Does Low-Income Housing Really Kill Home Values? – NMP Skip to main content

Does Low-Income Housing Really Kill Home Values?

Phil Hall
Nov 29, 2016
One of the great arguments of the NIMBY (Not In My Back Yard) crowd is the concern that the introduction of low-income housing will deflate home values in neighborhoods striving for property wealth. However, a new analysis from Trulia suggests

One of the great arguments of the NIMBY (Not In My Back Yard) crowd is the concern that the introduction of low-income housing will deflate home values in neighborhoods striving for property wealth. However, a new analysis from Trulia suggests that this does not occur.

“In the nation’s 20 least affordable housing markets, low-income housing built during a 10-year span shows no effect on nearby home values,” said Cheryl Young, senior economist at Trulia. “Some of the nation’s least affordable markets are also ground zero for the fight against building affordable housing—which opponents say, among other things, depreciates nearby home values. Resistance to affordable housing development has surfaced in tight housing markets across the country such as San Francisco, New York, and Seattle.”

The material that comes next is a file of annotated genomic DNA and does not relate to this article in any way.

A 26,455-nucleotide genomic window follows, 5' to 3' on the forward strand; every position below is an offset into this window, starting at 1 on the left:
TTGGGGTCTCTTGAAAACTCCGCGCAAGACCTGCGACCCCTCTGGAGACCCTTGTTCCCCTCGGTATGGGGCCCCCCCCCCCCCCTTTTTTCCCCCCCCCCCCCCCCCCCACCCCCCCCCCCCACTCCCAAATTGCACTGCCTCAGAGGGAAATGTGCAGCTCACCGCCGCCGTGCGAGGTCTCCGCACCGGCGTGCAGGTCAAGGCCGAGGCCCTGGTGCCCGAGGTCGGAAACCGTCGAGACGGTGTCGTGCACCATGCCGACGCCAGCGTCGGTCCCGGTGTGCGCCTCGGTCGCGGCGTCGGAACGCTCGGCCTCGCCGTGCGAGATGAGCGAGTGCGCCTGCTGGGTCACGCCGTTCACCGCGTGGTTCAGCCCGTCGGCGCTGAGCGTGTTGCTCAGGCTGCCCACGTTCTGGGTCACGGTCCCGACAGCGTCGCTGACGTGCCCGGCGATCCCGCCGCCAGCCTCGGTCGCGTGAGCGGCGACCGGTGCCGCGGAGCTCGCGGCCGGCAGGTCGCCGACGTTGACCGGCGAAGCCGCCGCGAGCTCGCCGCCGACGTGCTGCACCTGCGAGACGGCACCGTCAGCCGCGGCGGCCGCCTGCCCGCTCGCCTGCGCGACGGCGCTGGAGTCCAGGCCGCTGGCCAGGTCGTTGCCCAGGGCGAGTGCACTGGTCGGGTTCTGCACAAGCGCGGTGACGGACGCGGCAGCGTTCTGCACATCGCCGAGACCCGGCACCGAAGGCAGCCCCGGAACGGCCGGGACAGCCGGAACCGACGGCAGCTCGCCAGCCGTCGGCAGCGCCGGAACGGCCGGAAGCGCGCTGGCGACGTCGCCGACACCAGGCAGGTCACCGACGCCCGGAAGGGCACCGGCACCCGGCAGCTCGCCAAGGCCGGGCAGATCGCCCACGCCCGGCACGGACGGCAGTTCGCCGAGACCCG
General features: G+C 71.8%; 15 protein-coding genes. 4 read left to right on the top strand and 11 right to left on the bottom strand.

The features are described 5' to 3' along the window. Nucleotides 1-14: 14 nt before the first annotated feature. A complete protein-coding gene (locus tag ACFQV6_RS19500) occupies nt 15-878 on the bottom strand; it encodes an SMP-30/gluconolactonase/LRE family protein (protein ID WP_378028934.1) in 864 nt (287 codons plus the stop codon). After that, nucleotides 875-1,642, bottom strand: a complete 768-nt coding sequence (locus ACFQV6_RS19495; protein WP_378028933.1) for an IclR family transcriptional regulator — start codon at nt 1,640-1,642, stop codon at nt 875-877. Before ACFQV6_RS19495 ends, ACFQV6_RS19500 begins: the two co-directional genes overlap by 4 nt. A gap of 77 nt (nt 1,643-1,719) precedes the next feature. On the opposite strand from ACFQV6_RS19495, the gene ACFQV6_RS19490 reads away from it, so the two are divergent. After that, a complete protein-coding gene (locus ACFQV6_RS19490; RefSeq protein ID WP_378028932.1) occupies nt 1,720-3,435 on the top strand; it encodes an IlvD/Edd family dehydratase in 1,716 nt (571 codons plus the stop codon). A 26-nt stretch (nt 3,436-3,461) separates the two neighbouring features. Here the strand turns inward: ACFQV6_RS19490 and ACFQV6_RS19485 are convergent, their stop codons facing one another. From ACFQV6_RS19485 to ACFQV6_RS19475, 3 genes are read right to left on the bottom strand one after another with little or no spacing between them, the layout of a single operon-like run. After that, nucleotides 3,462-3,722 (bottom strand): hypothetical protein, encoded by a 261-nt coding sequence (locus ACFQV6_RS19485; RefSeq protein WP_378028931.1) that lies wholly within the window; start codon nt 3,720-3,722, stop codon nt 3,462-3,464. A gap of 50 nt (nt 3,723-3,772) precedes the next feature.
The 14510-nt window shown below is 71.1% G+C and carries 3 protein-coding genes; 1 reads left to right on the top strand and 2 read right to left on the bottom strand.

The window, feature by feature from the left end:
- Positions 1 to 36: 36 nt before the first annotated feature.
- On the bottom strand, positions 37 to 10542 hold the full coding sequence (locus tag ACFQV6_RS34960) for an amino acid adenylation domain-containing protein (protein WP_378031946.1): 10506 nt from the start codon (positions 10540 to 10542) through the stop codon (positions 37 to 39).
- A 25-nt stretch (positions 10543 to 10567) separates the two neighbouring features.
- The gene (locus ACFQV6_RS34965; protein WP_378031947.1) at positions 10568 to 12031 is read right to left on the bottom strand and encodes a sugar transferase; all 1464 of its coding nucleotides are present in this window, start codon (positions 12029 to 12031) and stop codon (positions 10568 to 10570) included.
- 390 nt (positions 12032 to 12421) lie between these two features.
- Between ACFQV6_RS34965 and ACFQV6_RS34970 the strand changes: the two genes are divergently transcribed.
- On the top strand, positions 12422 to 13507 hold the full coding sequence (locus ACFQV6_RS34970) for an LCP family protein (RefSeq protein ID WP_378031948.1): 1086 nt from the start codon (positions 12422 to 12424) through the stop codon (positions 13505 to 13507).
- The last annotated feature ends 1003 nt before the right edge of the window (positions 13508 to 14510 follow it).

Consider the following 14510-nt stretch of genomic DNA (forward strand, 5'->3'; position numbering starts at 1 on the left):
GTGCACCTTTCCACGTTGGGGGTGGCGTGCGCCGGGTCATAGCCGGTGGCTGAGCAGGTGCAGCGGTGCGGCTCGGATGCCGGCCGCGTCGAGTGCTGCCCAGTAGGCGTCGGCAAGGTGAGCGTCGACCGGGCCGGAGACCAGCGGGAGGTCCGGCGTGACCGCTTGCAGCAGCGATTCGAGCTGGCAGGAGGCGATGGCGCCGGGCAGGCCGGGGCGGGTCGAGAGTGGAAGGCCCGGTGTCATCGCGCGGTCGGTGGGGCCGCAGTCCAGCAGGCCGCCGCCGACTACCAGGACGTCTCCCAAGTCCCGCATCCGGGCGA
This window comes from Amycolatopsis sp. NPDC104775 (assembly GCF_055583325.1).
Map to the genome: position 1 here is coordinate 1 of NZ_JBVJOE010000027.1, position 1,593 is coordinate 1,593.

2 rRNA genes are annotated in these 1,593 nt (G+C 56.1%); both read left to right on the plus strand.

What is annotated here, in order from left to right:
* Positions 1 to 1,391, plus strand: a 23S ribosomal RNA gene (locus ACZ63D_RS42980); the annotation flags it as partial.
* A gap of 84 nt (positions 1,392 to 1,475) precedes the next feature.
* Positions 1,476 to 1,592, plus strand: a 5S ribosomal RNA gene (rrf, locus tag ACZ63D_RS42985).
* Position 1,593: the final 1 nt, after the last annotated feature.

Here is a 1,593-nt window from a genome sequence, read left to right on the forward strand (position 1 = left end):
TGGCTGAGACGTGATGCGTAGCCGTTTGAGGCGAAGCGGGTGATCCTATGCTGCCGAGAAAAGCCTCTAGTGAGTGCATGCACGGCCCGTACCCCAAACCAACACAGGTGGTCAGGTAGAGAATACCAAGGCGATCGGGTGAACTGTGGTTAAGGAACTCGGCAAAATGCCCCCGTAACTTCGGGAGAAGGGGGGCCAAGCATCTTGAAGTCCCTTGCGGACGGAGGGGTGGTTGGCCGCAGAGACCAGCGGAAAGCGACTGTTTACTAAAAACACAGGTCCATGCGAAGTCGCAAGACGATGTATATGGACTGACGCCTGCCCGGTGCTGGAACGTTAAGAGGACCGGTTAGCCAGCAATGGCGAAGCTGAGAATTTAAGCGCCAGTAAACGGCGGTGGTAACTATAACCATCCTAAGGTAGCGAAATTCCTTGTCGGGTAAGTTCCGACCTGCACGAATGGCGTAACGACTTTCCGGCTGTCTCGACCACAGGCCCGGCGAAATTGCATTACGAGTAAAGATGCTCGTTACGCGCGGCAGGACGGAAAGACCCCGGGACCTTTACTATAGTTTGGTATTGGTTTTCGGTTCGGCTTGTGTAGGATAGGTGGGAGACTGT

For its data analysis, Trulia defined “low-income housing” as developments funded through the federal Low-Income Housing Tax Credit program and covered 3,083 low-income housing projects built between 1996 and 2006. Of the 20 markets examined for this study, only Denver registered a positive effect in terms of price per square foot after a project was completed, while Boston and its neighboring city Cambridge were the only markets where low-income housing projects had a negative effect on nearby homes in terms of price per square foot.

“There is no statistically significant difference in price per square foot when comparing properties near a low-income housing project and those farther away when examining projects across all 20 metros,” said Young. “Likewise, at the metro level, the majority of markets yield no significant difference in prices between the inner and outer ring after a project is completed. However, a few housing markets revealed significant differences in price per square foot near low-income housing projects after they were placed into service.”

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